Blessings of the Righteous
1 Praise the Lord! Happy are those who fear the Lord, who greatly delight in his commandments. 2 Their descendants will be mighty in the land; the generation of the upright will be blessed. 3 Wealth and riches are in their houses, and their righteousness endures forever. 4 They rise in the darkness as a light for the upright; they are gracious, merciful, and righteous. 5 It is well with those who deal generously and lend, who conduct their affairs with justice. 6 For the righteous will never be moved; they will be remembered forever. 7 They are not afraid of evil tidings; their hearts are firm, secure in the Lord. 8 Their hearts are steady; they will not be afraid; in the end they will look in triumph on their foes. 9 They have distributed freely; they have given to the poor; their righteousness endures forever; their horn is exalted in honor. 10 The wicked see it and are angry; they gnash their teeth and melt away; the desire of the wicked comes to nothing.
Pastor Barbara Bundick tells this story of growing up:
Back when I was in elementary school, we ate lunch in the school cafeteria. Lunch was what you'd imagine -- mystery meat accompanied by overcooked vegetables, a small salad, a starch and a desert. It was a good day when we got chocolate milk. We'd pick up our meal from the lunch line, go to our assigned table, and begin to eat. After 10 to 15 minutes, the lunch room monitor, Mrs. Forgenstein, would walk up the main aisle of the cafeteria, ringing her bell. "It's quiet time! There's no more talking! If anyone talks, I will put your name in the book!" We all grew silent. The book hung over us like a sword of Damocles, a harbinger of doom. You see, if your name was put in the book more than three times, you would have to eat at the bad table.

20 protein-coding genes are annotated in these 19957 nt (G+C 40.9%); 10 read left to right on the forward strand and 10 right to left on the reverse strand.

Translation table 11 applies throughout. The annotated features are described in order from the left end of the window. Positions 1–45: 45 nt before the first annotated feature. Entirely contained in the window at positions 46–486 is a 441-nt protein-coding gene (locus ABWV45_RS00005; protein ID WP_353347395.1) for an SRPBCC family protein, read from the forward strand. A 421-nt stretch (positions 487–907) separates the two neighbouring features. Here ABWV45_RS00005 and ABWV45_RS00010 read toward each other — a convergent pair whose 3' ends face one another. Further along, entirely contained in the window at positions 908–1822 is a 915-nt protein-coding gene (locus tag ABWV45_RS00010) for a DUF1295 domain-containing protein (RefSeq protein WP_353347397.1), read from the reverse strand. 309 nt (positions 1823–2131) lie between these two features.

Yes, we had a bad table at our cafeteria. It was where the bad children ate lunch, the children who's names were in the book, the children who wouldn't be quiet for Mrs. Forgenstein. Nobody wanted to eat lunch at the bad table with the bad children. Then one day the worst happened. I'd just started sixth grade. There wasn't enough room for all of us to fit at the assigned sixth grade table. Some of us were going to have to sit at the bad table. I was one of the ones chosen to sit at the bad table. I objected, of course. I've never done anything bad in my life! Well, I'd gotten my name in the book once, but only once and never again! But no luck. I was up a creek without a paddle. I was stuck at the bad table with the bad children, whether I liked it or not, whether I was bad or not. I was doomed.
It was then I discovered something extraordinary. The bad table was the best table in the cafeteria. For years I'd lived in fear of Mrs. Forgenstein and her book and her ringing bell. When she clanged, "It's quiet time! There's no more talking," my lips were sealed. But the kids at the bad table ignored Mrs. Forgenstein. What was she going to do, put our names in the book? If our names got put in the book one time too many, we'd have to go sit at the bad table. Wait! We were already sitting at the bad table! Forgenstein couldn't touch us! The bad table wasn't shame. The bad table was freedom!